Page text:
This feature of historical-philological semantics makes it a forerunner of the stress on context-sensitivity encouraged by many subsequent approaches to word meaning in philosophy Section 3 and linguistics Section 4.
Second, the psychological conception of word meaning fostered by historical philological-semantics added to the agenda of linguistic research the question of how word meaning relates to cognition at large Geeraerts If word meaning is essentially a psychological phenomenon, how can we characterize it?
What is the dividing line separating the aspects of our mental life that are relevant to the knowledge of lexical meaning from those that are not? As we shall see, this question will constitute a central concern for cognitive theories of word meaning Section 5.Kant & Categorical Imperatives: Crash Course Philosophy #35
Philosophy of Language In this section we shall review some semantic and metasemantic theories in analytic philosophy that bear on how lexical meaning should be conceived and described. We shall follow a roughly chronological order. However, such negative views form an equally integral part of the philosophical debate on word meaning. Indeed, his theory of sense and reference for names and predicates may be counted as the inaugural contribution to lexical semantics within the analytic tradition see the entry on Gottlob Frege.
However, Tarski made no attempt nor felt any need to represent semantic differences among expressions belonging to the same logical type e. See the entry on Alfred Tarski. Carnap later suggested that intensions could be regarded as the content of lexical semantic competence: However, such general conditions were not spelled out by Carnap To remedy what he agreed was an unsatisfactory feature of his system, Carnap introduced meaning postulates, i. Meaning postulates can be seen either as restrictions on possible worlds or as relativizing analyticity to possible worlds.
Carnap regarded the two options as equivalent; nowadays, the former is usually preferred.
In the late s and early s, Montague and other philosophers and linguists Kaplan, Kamp, Partee, and D. Montague semantics can be represented as aiming to capture the inferential structure of a natural language: In Montague semantics, such inferences are taken care of by supplementing the theory with suitable Carnapian meaning postulates. Yet, some followers of Montague regarded such additions as spurious: The description of the meaning of non-logical words requires considerable world knowledge: Hence, we should not expect a semantic theory to furnish an account of how any two expressions belonging to the same syntactic category differ in meaning Thomason From such a viewpoint, Montague semantics would not differ significantly from Tarskian semantics in its account of lexical meaning.
For those who believe that meaning postulates can exhaust lexical meaning, the issue arises of how to choose them, i. However, we seem to share intuitions of analyticity, i. Such intuitions are taken to reflect objective semantic properties of the language, that the semanticist should describe rather than impose at will.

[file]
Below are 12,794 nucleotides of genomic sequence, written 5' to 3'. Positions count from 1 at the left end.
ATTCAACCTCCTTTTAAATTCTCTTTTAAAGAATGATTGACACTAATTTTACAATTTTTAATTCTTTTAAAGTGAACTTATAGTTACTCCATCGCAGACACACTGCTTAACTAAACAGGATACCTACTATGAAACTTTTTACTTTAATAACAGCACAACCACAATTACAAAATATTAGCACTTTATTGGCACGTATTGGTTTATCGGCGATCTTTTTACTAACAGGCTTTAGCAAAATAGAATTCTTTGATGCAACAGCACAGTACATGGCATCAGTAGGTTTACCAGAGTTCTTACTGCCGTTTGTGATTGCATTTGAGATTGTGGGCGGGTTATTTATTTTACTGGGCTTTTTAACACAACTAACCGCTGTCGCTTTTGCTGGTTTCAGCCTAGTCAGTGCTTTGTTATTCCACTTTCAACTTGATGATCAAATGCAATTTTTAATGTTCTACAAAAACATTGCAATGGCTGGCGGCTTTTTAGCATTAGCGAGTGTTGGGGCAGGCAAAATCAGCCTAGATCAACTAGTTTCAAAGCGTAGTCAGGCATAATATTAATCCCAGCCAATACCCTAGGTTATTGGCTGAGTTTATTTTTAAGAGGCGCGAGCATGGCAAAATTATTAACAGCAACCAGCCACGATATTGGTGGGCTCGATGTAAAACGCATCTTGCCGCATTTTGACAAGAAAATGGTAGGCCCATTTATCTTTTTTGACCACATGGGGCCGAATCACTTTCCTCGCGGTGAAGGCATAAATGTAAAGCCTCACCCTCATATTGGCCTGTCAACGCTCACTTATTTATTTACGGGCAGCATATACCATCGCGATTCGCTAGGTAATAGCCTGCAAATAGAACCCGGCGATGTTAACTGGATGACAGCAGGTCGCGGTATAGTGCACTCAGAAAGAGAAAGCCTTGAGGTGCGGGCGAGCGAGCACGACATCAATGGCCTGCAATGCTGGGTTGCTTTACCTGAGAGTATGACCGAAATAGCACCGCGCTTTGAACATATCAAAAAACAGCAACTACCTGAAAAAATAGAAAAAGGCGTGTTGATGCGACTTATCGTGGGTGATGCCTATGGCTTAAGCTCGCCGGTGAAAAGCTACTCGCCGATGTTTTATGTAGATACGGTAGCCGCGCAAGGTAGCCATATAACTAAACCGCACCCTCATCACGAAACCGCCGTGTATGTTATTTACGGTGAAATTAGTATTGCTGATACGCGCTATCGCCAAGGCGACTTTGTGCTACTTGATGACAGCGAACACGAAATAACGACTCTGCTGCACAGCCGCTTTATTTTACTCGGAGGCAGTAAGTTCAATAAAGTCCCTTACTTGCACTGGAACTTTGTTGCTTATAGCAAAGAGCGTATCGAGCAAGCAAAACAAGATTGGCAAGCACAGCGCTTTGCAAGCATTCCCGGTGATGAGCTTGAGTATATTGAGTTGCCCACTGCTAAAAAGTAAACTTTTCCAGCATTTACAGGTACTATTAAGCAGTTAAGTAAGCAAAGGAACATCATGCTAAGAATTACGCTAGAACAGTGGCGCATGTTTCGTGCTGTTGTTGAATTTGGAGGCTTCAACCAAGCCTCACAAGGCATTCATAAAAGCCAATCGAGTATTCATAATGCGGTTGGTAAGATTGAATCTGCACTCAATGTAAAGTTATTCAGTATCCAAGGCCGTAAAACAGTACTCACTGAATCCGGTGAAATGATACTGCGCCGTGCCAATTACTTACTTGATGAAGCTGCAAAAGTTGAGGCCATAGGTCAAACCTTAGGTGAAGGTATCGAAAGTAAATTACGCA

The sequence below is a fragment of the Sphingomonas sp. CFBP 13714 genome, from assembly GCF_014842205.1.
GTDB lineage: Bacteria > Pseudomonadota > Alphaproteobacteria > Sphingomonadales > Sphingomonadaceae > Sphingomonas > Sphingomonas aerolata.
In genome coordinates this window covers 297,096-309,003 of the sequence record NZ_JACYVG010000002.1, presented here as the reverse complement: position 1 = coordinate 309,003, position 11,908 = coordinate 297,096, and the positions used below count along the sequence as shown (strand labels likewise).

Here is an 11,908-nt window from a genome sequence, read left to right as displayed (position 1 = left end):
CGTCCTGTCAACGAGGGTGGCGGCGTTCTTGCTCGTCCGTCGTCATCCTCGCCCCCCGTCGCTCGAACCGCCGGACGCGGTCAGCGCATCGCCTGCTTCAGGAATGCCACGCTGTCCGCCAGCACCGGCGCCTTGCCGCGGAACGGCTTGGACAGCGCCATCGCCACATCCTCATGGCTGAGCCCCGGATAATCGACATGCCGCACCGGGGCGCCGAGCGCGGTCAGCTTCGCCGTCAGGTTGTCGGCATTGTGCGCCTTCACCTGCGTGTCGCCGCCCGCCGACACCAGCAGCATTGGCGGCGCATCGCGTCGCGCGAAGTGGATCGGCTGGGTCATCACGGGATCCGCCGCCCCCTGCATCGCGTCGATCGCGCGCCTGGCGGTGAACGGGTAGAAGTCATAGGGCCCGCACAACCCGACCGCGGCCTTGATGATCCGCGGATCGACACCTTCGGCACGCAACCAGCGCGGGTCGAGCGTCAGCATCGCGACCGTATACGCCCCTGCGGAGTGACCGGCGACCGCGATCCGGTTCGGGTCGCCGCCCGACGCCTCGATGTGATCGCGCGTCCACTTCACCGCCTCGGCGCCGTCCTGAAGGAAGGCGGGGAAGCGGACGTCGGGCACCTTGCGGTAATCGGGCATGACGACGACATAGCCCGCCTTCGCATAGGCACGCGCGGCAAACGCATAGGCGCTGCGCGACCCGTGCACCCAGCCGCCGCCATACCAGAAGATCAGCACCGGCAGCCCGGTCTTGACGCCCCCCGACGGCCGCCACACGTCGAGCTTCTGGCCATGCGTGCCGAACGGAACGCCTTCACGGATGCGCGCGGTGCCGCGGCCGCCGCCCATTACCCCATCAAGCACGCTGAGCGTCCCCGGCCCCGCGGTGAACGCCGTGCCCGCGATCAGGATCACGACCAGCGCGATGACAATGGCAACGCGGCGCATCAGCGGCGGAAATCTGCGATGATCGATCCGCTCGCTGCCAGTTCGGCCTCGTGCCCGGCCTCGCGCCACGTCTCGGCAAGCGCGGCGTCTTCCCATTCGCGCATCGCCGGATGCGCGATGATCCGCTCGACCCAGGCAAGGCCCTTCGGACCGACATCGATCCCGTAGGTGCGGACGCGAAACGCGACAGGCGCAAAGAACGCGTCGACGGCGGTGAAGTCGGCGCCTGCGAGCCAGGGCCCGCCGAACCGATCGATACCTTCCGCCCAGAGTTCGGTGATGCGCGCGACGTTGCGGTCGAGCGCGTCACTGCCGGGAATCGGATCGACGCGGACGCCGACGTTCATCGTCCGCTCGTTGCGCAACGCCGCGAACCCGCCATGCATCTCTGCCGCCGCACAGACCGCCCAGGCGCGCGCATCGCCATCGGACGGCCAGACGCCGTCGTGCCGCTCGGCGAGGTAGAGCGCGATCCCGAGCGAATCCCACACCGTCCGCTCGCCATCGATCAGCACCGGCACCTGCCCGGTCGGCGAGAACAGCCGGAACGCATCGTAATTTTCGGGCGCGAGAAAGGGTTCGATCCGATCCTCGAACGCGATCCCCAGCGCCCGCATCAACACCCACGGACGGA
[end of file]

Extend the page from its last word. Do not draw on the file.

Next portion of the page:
Hence, it was widely believed that lexical meaning could not be adequately described by meaning postulates. Fodor and Lepore argued that this left semantics with two options: Neither alternative looked promising. Holism incurred in objections connected with the acquisition and the understanding of language: And how could individual sentences be understood if the information required to understand them exceeded the capacity of human working memory?
For an influential criticism of several varieties of holism, see Dummett ; for a review, Pagin Fodor countered this objection by reinterpreting allegedly semantic relations as metaphysically necessary connections among extensions of words. The difficulties of atomism and holism opened the way to vindications of molecularism e.
Make ends meet
While mainstream formal semantics went with Carnap and Montague, supplementing the Tarskian apparatus with the possible worlds machinery and defining meanings as intensions, Davidsonput forth an alternative suggestion. Tarski had shown how to provide a definition of the truth predicate for a formal language L: By contrast, Davidson suggested that if one took the notion of truth for granted, then T-biconditionals could be read as collectively constituting a theory of meaning for L, i.
Unfortunately, few of such extensions were ever spelled out by Davidson or his followers. Construed as theorems of a semantic theory, T-biconditionals were often accused of being uninformative Putnam ; Dummett This is particularly striking in the case of lexical axioms such as the following: To prove their point, they appeal to non-homophonic versions of lexical axioms, i.
Such would be, e. Therefore, if V3 is substantive, so is V1. But this is beside the point. But what is relevant here is informative power: However, he did not specify the format in which word senses should be expressed in a semantic theory, except for words that could be defined e.
But of course, not all words are of this kind. For other words, the theory should specify what it is for a speaker to know them, though we are not told how exactly this should be done. Lacking such descriptions, possible worlds semantics is not really a theory of meaning but a theory of logical form or logical validity.
In a similar vein, Partee argued that Montague semantics, like every compositional or structural semantics, does not uniquely fix the intensional interpretation of words. The addition of meaning postulates does rule out some interpretations e.